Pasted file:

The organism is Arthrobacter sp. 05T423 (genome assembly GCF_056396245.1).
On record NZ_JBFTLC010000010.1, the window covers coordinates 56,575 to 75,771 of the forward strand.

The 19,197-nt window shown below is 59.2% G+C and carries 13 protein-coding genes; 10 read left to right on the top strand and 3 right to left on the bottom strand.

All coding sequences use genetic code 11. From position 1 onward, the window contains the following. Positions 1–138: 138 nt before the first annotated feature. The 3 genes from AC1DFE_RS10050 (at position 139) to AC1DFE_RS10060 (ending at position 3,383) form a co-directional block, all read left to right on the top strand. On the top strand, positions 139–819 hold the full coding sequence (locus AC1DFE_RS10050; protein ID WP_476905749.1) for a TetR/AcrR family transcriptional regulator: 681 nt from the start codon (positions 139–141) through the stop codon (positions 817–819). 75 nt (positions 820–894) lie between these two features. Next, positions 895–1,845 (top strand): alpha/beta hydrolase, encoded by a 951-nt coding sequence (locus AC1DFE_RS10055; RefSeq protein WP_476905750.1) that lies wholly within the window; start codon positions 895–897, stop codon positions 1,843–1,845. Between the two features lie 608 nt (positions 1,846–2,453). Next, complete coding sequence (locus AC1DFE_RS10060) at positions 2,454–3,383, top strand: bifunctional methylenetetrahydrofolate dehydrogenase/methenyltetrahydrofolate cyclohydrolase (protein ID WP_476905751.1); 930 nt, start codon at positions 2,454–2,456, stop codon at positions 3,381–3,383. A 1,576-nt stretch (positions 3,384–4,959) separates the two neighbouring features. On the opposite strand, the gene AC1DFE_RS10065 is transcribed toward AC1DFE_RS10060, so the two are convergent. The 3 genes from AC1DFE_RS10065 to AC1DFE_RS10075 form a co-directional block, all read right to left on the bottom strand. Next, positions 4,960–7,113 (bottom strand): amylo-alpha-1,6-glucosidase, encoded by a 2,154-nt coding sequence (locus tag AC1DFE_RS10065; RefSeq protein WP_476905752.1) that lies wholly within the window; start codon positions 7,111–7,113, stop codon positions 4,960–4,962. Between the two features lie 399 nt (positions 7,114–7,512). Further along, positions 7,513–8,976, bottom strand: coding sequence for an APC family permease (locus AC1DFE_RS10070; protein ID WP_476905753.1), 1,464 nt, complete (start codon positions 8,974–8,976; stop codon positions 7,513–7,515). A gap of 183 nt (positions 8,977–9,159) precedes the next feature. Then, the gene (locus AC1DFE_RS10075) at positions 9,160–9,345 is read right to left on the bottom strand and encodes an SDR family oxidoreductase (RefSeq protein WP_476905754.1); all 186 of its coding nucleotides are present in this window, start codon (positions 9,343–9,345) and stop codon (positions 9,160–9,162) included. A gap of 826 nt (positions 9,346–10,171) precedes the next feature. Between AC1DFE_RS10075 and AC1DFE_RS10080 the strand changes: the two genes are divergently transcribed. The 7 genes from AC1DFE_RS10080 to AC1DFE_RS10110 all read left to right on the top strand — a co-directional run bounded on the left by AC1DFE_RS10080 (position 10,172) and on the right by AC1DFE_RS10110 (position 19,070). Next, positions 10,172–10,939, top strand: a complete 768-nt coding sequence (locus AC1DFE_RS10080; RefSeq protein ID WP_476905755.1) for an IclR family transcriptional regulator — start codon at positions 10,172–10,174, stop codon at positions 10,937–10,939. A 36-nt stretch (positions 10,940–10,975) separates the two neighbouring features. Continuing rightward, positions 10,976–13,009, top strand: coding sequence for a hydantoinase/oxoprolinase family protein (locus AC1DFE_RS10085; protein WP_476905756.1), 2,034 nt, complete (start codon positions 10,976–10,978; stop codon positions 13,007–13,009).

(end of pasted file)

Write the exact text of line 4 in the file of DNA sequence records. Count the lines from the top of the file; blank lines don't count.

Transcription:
All coding sequences use genetic code 11. From position 1 onward, the window contains the following. Positions 1–138: 138 nt before the first annotated feature. The 3 genes from AC1DFE_RS10050 (at position 139) to AC1DFE_RS10060 (ending at position 3,383) form a co-directional block, all read left to right on the top strand. On the top strand, positions 139–819 hold the full coding sequence (locus AC1DFE_RS10050; protein ID WP_476905749.1) for a TetR/AcrR family transcriptional regulator: 681 nt from the start codon (positions 139–141) through the stop codon (positions 817–819). 75 nt (positions 820–894) lie between these two features. Next, positions 895–1,845 (top strand): alpha/beta hydrolase, encoded by a 951-nt coding sequence (locus AC1DFE_RS10055; RefSeq protein WP_476905750.1) that lies wholly within the window; start codon positions 895–897, stop codon positions 1,843–1,845. Between the two features lie 608 nt (positions 1,846–2,453). Next, complete coding sequence (locus AC1DFE_RS10060) at positions 2,454–3,383, top strand: bifunctional methylenetetrahydrofolate dehydrogenase/methenyltetrahydrofolate cyclohydrolase (protein ID WP_476905751.1); 930 nt, start codon at positions 2,454–2,456, stop codon at positions 3,381–3,383. A 1,576-nt stretch (positions 3,384–4,959) separates the two neighbouring features. On the opposite strand, the gene AC1DFE_RS10065 is transcribed toward AC1DFE_RS10060, so the two are convergent. The 3 genes from AC1DFE_RS10065 to AC1DFE_RS10075 form a co-directional block, all read right to left on the bottom strand. Next, positions 4,960–7,113 (bottom strand): amylo-alpha-1,6-glucosidase, encoded by a 2,154-nt coding sequence (locus tag AC1DFE_RS10065; RefSeq protein WP_476905752.1) that lies wholly within the window; start codon positions 7,111–7,113, stop codon positions 4,960–4,962. Between the two features lie 399 nt (positions 7,114–7,512). Further along, positions 7,513–8,976, bottom strand: coding sequence for an APC family permease (locus AC1DFE_RS10070; protein ID WP_476905753.1), 1,464 nt, complete (start codon positions 8,974–8,976; stop codon positions 7,513–7,515). A gap of 183 nt (positions 8,977–9,159) precedes the next feature. Then, the gene (locus AC1DFE_RS10075) at positions 9,160–9,345 is read right to left on the bottom strand and encodes an SDR family oxidoreductase (RefSeq protein WP_476905754.1); all 186 of its coding nucleotides are present in this window, start codon (positions 9,343–9,345) and stop codon (positions 9,160–9,162) included. A gap of 826 nt (positions 9,346–10,171) precedes the next feature. Between AC1DFE_RS10075 and AC1DFE_RS10080 the strand changes: the two genes are divergently transcribed. The 7 genes from AC1DFE_RS10080 to AC1DFE_RS10110 all read left to right on the top strand — a co-directional run bounded on the left by AC1DFE_RS10080 (position 10,172) and on the right by AC1DFE_RS10110 (position 19,070). Next, positions 10,172–10,939, top strand: a complete 768-nt coding sequence (locus AC1DFE_RS10080; RefSeq protein ID WP_476905755.1) for an IclR family transcriptional regulator — start codon at positions 10,172–10,174, stop codon at positions 10,937–10,939. A 36-nt stretch (positions 10,940–10,975) separates the two neighbouring features. Continuing rightward, positions 10,976–13,009, top strand: coding sequence for a hydantoinase/oxoprolinase family protein (locus AC1DFE_RS10085; protein WP_476905756.1), 2,034 nt, complete (start codon positions 10,976–10,978; stop codon positions 13,007–13,009).